Štrudla od višnje (sour cherry strudel with hazelnut ice cream, $17) and …

 

 

… knedle (plum dumplings with plum sauce and sour cream, $17) are every bit as perfect and sweet-with-some-sour as father and son were hoping for.

Will we return to Ragusa Republika under our own steam and as paying customers?

Yes we will – for more of that chicken soup.

Though I also fancy getting stuck into the sarma/stuffed cabbage leaves.

Check out the Ragusa Republika website – including menu – here.

(Consider The Sauce dined at Ragusa Republikat as guests of the management and we did not pay for our meals. We were free to order whatever we wished. Ragusa Republika management neither sought nor was granted any input, oversight or pre-publication access to his story.)

 

Making Aussie pizzas better

18 Comments

 

Cheezy Pizza, 75 Gamon Street, Yarraville. Phone: 9078 9392

Consider The Sauce likes pizza.

But not that much, other eating-out options in the wonderful west usually pushing our buttons much more often.

And when we do opt for pizza, there’s two kind that take our fancy.

One of them being Lebanese pies – they’re cheap and wonderful, though in Australia they’re not what readily springs to mind when the word “pizza” is bandied about.

Our other pizza affection is the real-deal Italian style now able to be found freely.

In our experience, they’re pricier, but are worth because of the care put into them, with an accent on high-quality ingredients – but not too many of them.

Your Aussie pizzas?

Not so much.

Sure, they have their place – and we’ve eaten plenty.

But we just don’t reverberate with joy at the thought of messy, greasy piles of poor-quality makings.

Processed ham especially rankles.

But one thing we do love is absolutely love is reader feedback, suggestions and tips.

One such tip leads us to try Cheezy Pizza on Gamon Street in Yarraville.

 

 

Here Steve Evagora and his partner have set up shop in what has been a pizza joint like forever.

It’s a bare bones pizza place, though quite comfortable.

And it is ALL about pizza.

Aside from garlic bread, two dessert pies and choc mousse, it’s all pizza, pizza, pizza (see menu below).

No sign at of salads, pasta, steaks or schnitzels.

We like that.

And we like Steve’s gameplan.

“When we were setting this place up, we decided we want to take Aussie pizzas – and make them better,” he says. “There’s no processed ham here.”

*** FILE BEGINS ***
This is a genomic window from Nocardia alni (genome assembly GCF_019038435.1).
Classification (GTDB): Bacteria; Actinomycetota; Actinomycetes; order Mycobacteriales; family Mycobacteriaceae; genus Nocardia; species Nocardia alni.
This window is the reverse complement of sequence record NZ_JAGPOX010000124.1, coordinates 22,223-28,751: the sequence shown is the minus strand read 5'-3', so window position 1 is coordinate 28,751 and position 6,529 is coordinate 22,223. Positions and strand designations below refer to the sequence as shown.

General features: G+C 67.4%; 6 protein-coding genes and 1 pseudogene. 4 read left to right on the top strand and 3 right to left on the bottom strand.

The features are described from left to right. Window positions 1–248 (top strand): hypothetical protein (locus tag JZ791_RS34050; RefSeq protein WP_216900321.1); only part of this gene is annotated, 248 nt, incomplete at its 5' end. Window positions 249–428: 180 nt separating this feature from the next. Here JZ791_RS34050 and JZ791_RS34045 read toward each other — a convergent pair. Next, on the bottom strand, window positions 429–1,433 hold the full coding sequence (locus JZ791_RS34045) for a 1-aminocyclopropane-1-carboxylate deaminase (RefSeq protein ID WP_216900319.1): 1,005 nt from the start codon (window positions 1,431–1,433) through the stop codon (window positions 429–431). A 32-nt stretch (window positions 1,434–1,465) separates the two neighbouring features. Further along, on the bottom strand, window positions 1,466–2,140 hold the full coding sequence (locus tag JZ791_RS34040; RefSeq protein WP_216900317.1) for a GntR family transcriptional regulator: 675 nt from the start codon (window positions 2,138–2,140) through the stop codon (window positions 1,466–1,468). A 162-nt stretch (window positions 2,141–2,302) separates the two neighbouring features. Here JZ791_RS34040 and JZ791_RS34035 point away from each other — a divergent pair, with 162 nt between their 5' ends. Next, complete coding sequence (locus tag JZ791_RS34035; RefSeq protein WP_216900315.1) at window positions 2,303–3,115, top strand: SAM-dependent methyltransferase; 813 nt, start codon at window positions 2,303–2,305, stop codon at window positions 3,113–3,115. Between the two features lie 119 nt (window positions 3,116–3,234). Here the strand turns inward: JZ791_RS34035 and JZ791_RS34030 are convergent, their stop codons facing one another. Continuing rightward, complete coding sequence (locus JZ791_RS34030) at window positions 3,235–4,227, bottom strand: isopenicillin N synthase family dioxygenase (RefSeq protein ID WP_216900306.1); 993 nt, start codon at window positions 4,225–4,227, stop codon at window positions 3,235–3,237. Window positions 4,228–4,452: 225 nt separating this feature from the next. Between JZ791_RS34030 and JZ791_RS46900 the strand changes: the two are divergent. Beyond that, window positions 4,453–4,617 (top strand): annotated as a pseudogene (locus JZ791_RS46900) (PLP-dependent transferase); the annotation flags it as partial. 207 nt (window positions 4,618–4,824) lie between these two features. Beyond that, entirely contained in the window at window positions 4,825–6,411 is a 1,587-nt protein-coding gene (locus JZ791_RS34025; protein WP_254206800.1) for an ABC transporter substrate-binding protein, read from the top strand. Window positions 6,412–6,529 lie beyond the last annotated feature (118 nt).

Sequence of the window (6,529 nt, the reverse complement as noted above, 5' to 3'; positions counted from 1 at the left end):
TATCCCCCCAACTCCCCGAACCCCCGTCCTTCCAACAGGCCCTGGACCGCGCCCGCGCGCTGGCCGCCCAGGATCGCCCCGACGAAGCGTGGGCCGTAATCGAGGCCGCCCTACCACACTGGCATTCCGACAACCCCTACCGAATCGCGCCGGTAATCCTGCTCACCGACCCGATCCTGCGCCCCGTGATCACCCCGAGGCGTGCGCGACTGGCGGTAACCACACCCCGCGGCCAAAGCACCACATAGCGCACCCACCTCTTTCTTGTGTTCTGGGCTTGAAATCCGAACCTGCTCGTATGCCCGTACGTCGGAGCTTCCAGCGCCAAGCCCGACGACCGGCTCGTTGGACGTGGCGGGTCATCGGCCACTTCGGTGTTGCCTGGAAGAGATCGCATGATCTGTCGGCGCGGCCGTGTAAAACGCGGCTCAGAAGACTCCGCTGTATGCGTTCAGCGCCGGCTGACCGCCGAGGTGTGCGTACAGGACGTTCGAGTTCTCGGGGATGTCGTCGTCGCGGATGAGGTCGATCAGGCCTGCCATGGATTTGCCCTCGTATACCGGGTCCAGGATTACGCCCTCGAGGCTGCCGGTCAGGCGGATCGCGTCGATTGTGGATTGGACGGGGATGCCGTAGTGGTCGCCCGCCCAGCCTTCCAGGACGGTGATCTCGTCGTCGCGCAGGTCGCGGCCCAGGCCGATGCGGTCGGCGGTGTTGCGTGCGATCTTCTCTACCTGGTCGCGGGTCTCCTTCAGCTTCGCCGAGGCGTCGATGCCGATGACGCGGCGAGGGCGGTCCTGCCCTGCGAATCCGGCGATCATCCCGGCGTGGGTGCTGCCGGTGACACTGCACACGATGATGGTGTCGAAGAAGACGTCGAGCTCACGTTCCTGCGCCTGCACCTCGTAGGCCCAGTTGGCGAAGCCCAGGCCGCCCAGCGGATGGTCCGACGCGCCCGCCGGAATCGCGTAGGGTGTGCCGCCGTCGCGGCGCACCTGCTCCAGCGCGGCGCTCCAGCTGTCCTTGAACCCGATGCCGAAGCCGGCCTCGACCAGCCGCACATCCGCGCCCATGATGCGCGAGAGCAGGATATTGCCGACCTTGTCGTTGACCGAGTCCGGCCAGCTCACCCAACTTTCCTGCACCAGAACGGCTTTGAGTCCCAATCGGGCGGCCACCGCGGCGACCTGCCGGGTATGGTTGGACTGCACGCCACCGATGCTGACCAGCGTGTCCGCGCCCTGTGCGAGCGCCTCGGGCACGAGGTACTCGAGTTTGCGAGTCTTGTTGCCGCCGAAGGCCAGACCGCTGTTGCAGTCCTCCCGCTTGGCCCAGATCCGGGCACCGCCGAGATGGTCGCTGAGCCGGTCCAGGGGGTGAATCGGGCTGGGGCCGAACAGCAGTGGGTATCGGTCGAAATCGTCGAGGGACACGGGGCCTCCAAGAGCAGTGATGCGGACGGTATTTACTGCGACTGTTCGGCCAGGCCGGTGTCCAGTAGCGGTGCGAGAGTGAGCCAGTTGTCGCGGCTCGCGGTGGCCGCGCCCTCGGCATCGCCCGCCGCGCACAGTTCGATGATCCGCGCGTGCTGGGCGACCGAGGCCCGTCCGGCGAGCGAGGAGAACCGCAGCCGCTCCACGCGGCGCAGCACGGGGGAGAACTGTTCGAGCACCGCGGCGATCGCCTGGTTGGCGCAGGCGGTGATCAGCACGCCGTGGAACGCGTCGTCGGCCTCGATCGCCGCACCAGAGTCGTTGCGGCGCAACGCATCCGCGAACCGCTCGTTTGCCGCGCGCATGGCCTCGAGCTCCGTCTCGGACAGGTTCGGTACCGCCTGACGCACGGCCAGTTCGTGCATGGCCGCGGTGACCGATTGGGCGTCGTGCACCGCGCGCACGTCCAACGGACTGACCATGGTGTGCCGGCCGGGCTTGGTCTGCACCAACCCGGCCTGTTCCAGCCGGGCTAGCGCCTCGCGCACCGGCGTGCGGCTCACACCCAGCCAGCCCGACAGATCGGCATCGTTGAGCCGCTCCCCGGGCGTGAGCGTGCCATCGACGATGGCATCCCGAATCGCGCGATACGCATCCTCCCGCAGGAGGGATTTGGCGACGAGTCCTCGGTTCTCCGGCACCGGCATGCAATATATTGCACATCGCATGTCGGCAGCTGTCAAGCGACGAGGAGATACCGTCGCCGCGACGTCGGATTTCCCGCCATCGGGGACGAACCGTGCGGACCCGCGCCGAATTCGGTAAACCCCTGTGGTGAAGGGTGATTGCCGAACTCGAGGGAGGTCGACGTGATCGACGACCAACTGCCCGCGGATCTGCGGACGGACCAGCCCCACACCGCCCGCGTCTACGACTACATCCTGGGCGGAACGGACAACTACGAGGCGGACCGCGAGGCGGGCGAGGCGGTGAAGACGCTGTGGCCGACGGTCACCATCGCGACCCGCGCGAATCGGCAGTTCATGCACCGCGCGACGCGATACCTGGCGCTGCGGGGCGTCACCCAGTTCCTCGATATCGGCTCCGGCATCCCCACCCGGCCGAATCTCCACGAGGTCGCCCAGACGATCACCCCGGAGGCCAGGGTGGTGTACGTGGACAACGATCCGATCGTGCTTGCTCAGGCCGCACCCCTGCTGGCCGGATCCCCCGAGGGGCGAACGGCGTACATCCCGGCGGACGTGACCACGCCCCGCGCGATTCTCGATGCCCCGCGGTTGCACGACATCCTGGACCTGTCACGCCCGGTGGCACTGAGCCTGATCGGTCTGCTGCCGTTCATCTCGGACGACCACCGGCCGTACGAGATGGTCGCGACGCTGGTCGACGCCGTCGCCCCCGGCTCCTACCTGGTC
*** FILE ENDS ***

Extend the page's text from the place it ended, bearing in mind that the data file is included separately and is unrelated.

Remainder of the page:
This strikes us a wonderfully laudable aim.

And, after sampling the Cheezy Pizza wares on two dinner-time occasions, we reckon they’re nailing it good.

 

 

Of the four Cheezy Pizza pies we try, the champion is our large American ($15.90).

It’s a simple affair – mozzarella, tomato and salami.

But it’s the tomato sauce that is the winning key – this is plentiful and has depth of flavour and texture foreign to most Aussie pizza places.

“I’m in awe of how good this is,” Bennie enthusiastically opines.

He’s not kidding.

 

 

On the same visit, we also try a small capriciossa ($9.90).

Sporting tomato sauce, mozzarella, leg ham, mushrooms and olives, this is good – though doesn’t have quite the same tasty flavour hit as our American pie.

 

 

The following week, we phone in an order and pick it up ourselves.

The eternal popularity of home delivery for pizzas puzzles us, as they seem to suffer in the process just as much as hamburgers.

Our large New Yorker (tomato sauce, mozzarella, prosciutto, cherry tomatoes, feta and rocket, $19.90) is excellent.

 

 

With it we get a small pesto chicken (pesto, mozzarella, chicken breast, pine nuts, olive oil, fresh basil, $12.90).

This lies outside our usual purist pizza inclinations.

But it’s also a winner – and we love that the pine nuts are generously festooned across our pizza.

Little things like that make a big difference.

Well there you go.

Looks like we’ve found an Aussie-style pizza place that will become a regular haunt for us.

 

Westie eats goss 13/6/19

4 Comments

 

In Anderson Street, Yarraville, the shop next to Alfa Bakehouse, most recently used for secondhand clothing and associated stuff, is being fitted out for what I am told will be a dumpling palace of some kind.

 

 

Right across the road, the now closed Commonwealth Bank premises is being gutted.

Seems a bit institutional for food/drink purposes, but maybe …

 

 

Further along Anderson Street, the shopfront that was most recently home to Inspired Cafe now houses a “bar lounge eats” business.

 

 

And a few doors from there, the former home of Heather Dell bakery remains on the market.

 

 

On Barkly Street, West Footscray, the shop next to the barber is being fitted out for some sort of food/drink action.

 

 

Directly opposite, and right next door to the coin laundry, a Vietnamese dessert house is taking shape.

 

 

Elsewhere on Barkly Street, new hopefuls have set up shop in a couple of places in a bid to break into the area’s fiercely competitive sub-continental food scene. 

Biryani King, right opposite the library, will be the subject of a CTS investigation – the prices here, from my look at the menu, are significantly cheaper than those of its competitors.

For example, most biryanis are listed at $10.

 

 

Up the other end of “Little India”, Night Spark is offering Pakistani food.

 

 

On Hopkins Street in Footscray, the Curators Lounge is now operating under the name Chip’s Loft.

Same management, but a cool makeover has been undertaken.

 

 

Where once the bar was are now booths.

 

 

Where once was the in-house barber is now the bar.

 

 

And an alfresco area – with super dooper views of the street life beow – has been created.